President Barack Obama’s move to re-establish diplomatic relations with Cuba and lift a 54-year trade embargo has raised hopes among U.S. businesses that see big opportunities in the island nation. Luis G. Coello, CEO and founder of CubaMobile in Miami, Fla., is one such entrepreneur who has rekindled his dreams of investing in the country’s telecommunications infrastructure.
Coello lost no time after Obama in December announced his plans to normalize U.S. ties with Cuba. He set up CubaMobile within a month, his third bid in 25 years for a piece of the telecommunications business in Cuba. “The telecom business is very lucrative,” he said. “Smaller companies understand that they will have minority participation because the big companies will come and take over everything. But it is a big business, and there is room for everybody.”
Last week, Cuba’s state-owned telecommunications company, ETECSA, and U.S.-based IDT Corp announced an agreement to establish direct long-distance telephone service between the U.S. and Cuba.
Coello was bullish, but also cautious, about the opportunities for U.S. telecommunications companies in Cuba. He discussed what lies ahead for the sector on the Knowledge at Wharton show on Wharton Business Radio on SiriusXM channel 111. (Listen to the podcast at the top of this page.) Coello is also scheduled to speak at the April 1 Cuba Opportunity Summit at NASDAQ MarketSite in New York. The event is being organized by Knowledge at Wharton, Wharton’s Lauder Institute and Momentum Event Group.
“Smaller companies understand that they will have minority participation because the big companies will come and take over everything. But it is a big business, and there is room for everybody.”
Coello, who came from Cuba to the U.S. in the mid-1960s when he was nine years old, has good reason to be cautious. He entered the telecom industry in 1990 with a business selling phone cards to call Cuba from the U.S. In 1994, as the Clinton administration appeared to ease relations with Cuba, he secured a license from the U.S. government to do business with ETECSA. While that facilitated calls from the U.S. to Cuba via satellite, Coello found the window for new opportunities “closed back up again” by 2000.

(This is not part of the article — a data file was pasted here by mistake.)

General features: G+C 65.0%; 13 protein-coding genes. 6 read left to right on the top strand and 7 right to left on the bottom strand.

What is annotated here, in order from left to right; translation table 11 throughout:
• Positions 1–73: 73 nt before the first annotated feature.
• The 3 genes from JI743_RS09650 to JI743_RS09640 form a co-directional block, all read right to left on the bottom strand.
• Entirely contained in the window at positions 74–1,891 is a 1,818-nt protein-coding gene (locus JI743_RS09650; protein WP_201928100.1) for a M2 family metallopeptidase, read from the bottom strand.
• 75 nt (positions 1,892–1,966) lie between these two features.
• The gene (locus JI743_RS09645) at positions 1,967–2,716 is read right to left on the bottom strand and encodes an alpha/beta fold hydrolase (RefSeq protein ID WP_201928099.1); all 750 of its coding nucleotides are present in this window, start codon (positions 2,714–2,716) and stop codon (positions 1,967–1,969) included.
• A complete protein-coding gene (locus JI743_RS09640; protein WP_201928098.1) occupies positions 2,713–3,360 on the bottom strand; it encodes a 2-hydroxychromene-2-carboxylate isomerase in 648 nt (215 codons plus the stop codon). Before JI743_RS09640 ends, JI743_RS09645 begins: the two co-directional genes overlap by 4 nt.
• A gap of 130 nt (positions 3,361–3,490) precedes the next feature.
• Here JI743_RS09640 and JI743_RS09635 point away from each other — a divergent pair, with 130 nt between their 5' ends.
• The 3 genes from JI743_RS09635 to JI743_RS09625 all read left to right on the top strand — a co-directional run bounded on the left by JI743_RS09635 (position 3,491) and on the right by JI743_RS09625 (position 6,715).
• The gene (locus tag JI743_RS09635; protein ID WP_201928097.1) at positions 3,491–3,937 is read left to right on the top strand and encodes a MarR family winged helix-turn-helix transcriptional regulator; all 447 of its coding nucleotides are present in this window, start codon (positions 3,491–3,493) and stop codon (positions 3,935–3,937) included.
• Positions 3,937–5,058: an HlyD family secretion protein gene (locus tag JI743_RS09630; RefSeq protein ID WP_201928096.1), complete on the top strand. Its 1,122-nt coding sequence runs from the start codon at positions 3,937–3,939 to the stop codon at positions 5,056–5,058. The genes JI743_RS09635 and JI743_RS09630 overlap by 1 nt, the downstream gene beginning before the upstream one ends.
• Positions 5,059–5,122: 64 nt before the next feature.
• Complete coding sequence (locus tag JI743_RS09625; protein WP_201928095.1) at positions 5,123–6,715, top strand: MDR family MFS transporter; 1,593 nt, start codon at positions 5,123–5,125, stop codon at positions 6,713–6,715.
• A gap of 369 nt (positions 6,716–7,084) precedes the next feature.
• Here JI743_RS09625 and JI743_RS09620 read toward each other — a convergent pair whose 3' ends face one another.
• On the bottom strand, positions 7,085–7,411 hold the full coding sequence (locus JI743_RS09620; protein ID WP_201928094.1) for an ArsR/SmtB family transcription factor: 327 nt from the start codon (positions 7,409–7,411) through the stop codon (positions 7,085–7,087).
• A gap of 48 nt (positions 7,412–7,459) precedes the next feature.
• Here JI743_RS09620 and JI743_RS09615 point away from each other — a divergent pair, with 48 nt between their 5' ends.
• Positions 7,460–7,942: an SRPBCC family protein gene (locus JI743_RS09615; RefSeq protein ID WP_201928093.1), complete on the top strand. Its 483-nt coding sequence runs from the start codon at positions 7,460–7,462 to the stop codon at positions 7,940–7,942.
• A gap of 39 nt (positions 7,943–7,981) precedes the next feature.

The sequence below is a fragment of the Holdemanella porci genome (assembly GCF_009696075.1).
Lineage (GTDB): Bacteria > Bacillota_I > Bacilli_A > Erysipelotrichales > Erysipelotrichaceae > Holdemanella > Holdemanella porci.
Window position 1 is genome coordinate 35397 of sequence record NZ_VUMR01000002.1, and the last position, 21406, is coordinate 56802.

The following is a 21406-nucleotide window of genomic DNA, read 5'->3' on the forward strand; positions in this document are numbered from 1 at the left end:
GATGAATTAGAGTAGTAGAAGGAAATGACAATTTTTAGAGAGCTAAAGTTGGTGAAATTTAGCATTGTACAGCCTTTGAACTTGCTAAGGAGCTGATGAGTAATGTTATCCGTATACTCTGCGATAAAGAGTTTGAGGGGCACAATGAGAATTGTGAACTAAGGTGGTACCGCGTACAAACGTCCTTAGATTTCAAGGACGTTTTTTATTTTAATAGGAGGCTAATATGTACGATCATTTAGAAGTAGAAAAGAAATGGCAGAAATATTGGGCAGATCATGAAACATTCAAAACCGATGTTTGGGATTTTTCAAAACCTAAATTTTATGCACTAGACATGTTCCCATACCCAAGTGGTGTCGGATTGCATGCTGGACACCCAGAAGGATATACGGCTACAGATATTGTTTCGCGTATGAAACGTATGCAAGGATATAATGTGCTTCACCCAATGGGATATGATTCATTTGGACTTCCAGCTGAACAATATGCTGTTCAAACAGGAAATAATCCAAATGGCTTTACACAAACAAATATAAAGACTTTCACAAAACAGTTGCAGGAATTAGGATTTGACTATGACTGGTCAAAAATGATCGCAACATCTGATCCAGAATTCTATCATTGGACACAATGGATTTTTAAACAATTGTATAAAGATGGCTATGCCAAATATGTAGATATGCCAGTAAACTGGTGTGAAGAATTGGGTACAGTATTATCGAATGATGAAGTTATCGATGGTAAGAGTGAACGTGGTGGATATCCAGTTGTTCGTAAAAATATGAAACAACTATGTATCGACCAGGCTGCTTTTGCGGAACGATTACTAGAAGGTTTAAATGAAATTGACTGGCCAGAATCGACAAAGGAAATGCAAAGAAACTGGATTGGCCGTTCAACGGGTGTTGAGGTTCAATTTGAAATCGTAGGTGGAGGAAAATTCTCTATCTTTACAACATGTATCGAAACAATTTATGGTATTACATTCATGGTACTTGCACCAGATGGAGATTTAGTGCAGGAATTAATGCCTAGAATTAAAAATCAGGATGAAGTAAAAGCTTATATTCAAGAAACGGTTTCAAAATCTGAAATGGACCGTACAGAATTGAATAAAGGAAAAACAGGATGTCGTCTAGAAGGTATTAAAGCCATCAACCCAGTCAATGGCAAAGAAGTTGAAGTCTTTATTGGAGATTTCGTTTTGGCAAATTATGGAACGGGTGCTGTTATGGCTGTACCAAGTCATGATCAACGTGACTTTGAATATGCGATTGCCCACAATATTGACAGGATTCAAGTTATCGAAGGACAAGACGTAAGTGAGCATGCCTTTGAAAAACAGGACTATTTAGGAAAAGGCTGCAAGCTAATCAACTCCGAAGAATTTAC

Coello’s hopes rose again in 2009 when Obama lifted some restrictions on doing business with Cuba, and he secured permits to lay an undersea fiber optic cable from Key West, Florida, to Havana. AT&T and Verizon backed Coello’s plan, but Cuba decided to lay a cable to Venezuela instead.
This time around, Coello hopes Obama’s announcement results in a lifting of the embargo on Cuba along with the requisite changes to laws and rules in both countries. “We’ve been through these motions a few times … been there, done that,” he said. “Hopefully this will be the real one; this will be the one that will work and make the change that we need.”
Waiting for Legal Clarity
Coello said telecom infrastructure investments are needed in Cuba to provide Internet access, voice and data transmission, banking, credit card transactions and more. However, to enable those investments, laws have to change to protect investors, he added. Once the legal terrain becomes clear, he plans to conduct a study to determine the nature and scope of investments required in Cuba’s telecom infrastructure.
“We are waiting for the ability for American companies to go to Cuba and invest in the [telecom] infrastructure,” said Coello. This requires “not only the change of laws [in the U.S.], but also [in Cuba], where the investment [has to be] protected.”
“The big guys will go there, and they will have all the money. But in a way, they lack the experience to help them navigate those waters.”
According to Coello, the current phone traffic from the U.S. to Cuba is 40 million to 50 million minutes a month. At rather expensive rates of up to a dollar a minute, that is a $40 million to $50 million business monthly, he adds. The potential of the Cuban telecom opportunity is huge, given the existing small base. The country’s 11 million people have access to just one modern, fixed Internet connection to the outside world, according to a Wall Street Journal report. That is 1% of the Internet bandwidth available in the nearby Dominican Republic, which has a population of about 10 million, the report added.
“It opens the door for AT&T and the others [to invest in Cuba],” said Coello of the thawing U.S.-Cuba ties. He noted that in 1994, AT&T, Sprint and the former MCI and WorldCom (now part of Verizon) had gone to Cuba and signed contracts. “They can feel more confident that they can go down there and have serious talks and be part of the infrastructure rebuild.”
The prospect of that level of competition does not worry Coello. “We know we will get pushed down the ladder,” he said. “The big guys will go there, and they will have all the money. But in a way, they lack the experience to … navigate those waters. That is a little bit of the advantage we have over the bigger companies…. We have some relationships in the government and the phone company,” he noted. “It takes a long time and a lot of work to build those relationships.”